Passive Design as Integrated Design Practice
Passive Design as Integrated Design Practice
The following excerpt is taken from a white paper co-authored by Rod Kruse, FAIA (BNIM), Alfredo Fernández-González (University of Nevada, Las Vegas), Ulrike Passe (Iowa State University) and Jörg Rügemer (University of Utah). The paper will be presented at the World Renewable Energy Forum National Solar Energy Conference taking place next month in Denver. click here to read the complete paper
PASSIVE DESIGN AS INTEGRATED DESIGN PRACTICE ON LARGER SCALE PROJECTS.
An Integrated Design Practice (IDP) is essential for successful passive and net zero ready design on larger scale projects. This method of project delivery requires early and extensive creative and technical leadership in an integrated manner from the entire team comprised of the owner, architect, landscape architect, mechanical engineer, electrical engineer, structural engineer, civil engineer, energy modeler, daylight modeler, cost estimator and building product suppliers. This integrated process allows the team to analyze optimum passive strategies focused on orientation and massing, daylighting, and passive heating and cooling strategies prior to the integration of technical building systems design.
The State of Iowa, Iowa Utilities Board / Office of Consumer Advocate Building (IUB/OCA) is an example of Integrated Design Practice. From inception, the Owner established a commitment for a high performance building. Beginning with the Request for Proposals for this 44,500 gross square foot office facility, the State of Iowa established a goal for the building to consume 28.0 kBtus or less per square foot per year. This goal was equivalent to a 60% energy savings when compared to the baseline for a similar building established by ASHRAE 90.1 – 2004.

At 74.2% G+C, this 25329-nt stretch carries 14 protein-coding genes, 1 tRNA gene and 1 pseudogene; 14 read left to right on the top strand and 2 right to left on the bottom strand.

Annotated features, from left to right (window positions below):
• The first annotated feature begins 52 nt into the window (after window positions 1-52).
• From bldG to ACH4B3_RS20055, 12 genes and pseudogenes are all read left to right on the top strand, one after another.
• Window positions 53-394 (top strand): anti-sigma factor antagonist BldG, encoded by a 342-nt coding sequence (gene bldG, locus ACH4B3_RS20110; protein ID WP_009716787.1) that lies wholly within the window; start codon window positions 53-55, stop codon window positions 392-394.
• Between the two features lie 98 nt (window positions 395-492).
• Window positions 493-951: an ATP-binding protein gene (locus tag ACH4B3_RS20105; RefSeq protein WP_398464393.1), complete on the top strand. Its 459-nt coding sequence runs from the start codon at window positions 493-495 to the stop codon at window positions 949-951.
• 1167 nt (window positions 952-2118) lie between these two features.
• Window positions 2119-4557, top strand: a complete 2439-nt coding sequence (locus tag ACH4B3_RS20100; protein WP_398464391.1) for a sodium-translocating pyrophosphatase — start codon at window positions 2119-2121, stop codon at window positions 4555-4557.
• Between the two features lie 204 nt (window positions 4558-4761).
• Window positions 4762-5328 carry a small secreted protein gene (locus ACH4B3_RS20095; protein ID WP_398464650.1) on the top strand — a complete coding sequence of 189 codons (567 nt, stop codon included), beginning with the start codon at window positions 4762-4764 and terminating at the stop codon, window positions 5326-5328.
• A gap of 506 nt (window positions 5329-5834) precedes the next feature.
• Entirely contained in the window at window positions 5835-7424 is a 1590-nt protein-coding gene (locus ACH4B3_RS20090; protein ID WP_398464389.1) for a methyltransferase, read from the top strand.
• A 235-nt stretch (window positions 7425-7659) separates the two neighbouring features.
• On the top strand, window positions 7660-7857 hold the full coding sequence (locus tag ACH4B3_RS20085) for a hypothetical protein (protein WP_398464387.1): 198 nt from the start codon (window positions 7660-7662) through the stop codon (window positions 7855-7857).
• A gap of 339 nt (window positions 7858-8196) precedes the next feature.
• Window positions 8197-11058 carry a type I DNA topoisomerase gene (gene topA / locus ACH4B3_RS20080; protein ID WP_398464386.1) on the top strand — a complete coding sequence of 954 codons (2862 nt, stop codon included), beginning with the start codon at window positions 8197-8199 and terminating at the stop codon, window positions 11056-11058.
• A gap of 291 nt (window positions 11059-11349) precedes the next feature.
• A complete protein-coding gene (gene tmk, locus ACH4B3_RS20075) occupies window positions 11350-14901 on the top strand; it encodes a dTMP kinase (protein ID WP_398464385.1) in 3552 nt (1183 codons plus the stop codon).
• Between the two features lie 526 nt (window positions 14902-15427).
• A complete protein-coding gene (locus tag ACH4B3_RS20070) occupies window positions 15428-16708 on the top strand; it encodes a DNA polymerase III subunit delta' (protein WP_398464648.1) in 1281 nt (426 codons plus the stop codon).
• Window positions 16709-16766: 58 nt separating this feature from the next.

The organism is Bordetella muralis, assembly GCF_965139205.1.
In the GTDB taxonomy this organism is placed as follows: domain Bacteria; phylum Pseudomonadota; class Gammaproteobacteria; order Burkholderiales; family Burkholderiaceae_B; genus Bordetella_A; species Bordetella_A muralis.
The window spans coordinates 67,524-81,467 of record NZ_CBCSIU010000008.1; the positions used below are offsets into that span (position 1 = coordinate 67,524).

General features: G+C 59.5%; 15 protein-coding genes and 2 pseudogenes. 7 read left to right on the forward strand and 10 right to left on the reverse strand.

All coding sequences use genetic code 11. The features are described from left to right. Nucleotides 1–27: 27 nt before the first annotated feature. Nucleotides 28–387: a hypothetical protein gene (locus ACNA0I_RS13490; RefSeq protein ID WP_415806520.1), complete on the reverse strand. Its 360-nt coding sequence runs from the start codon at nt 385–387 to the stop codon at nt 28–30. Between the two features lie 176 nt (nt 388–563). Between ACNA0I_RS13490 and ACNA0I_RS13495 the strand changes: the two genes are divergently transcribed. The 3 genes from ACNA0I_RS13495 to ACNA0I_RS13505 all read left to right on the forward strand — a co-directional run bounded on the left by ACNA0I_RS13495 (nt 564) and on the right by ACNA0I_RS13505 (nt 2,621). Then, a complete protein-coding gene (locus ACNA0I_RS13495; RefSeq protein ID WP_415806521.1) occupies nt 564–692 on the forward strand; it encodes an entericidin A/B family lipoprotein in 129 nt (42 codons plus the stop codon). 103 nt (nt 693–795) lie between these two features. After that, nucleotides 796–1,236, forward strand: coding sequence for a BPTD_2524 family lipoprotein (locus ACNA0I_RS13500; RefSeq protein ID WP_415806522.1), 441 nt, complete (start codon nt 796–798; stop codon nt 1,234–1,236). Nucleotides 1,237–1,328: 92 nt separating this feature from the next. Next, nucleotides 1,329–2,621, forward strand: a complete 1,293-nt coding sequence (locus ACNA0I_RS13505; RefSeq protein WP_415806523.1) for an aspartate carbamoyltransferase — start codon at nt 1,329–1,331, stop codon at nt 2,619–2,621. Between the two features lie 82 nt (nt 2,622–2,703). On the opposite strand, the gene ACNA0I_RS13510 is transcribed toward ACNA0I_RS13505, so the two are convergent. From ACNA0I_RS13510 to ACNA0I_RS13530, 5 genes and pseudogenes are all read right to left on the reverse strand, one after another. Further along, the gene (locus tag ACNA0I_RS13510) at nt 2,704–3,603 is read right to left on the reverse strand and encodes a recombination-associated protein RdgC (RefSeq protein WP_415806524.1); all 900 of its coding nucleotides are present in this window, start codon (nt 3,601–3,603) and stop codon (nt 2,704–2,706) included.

An integrated design process was employed to consider building placement and orientation, open office vs. enclosed office configurations, material selection and configuration, and the integration of all passive and active strategies and systems. Initially, the design team focused on building orientation and proportions to maximize daylighting and passive heating and cooling opportunities. Design of the mechanical building systems appropriate to support the passive design followed.
The site selected provided opportunities to maximize daylighting and reduce site development requirements by utilizing existing campus facilities. The building is sited with an East-West orientation which combined with the narrow North-South building configuration provides the most appropriate daylighting and natural ventilation opportunities. West and East elevations were designed with minimal glass to provide specific views toward the State Capitol Building and Capitol Complex while mitigating heat gain and glare. The Iowa climate includes hot and cold extremes. A white thermomass precast concrete with continuous insulation and non-thermally conductive ties, provides a simple yet high performance envelope that eliminates traditional thermal bridging at roof interfaces, foundation walls and wall openings.
Innovative details allow insulation to wrap uninterrupted from the roof into the thermal wythe of the wall panel, around the foundation system and across the underside of the slab on grade. This thermal mass captures free heating, modulates temperatures and reduces loads. The geothermal well field uses the earth’s constant temperature to offset heating and cooling loads. High performance glass is tuned to the characteristics of each elevation’s exposures.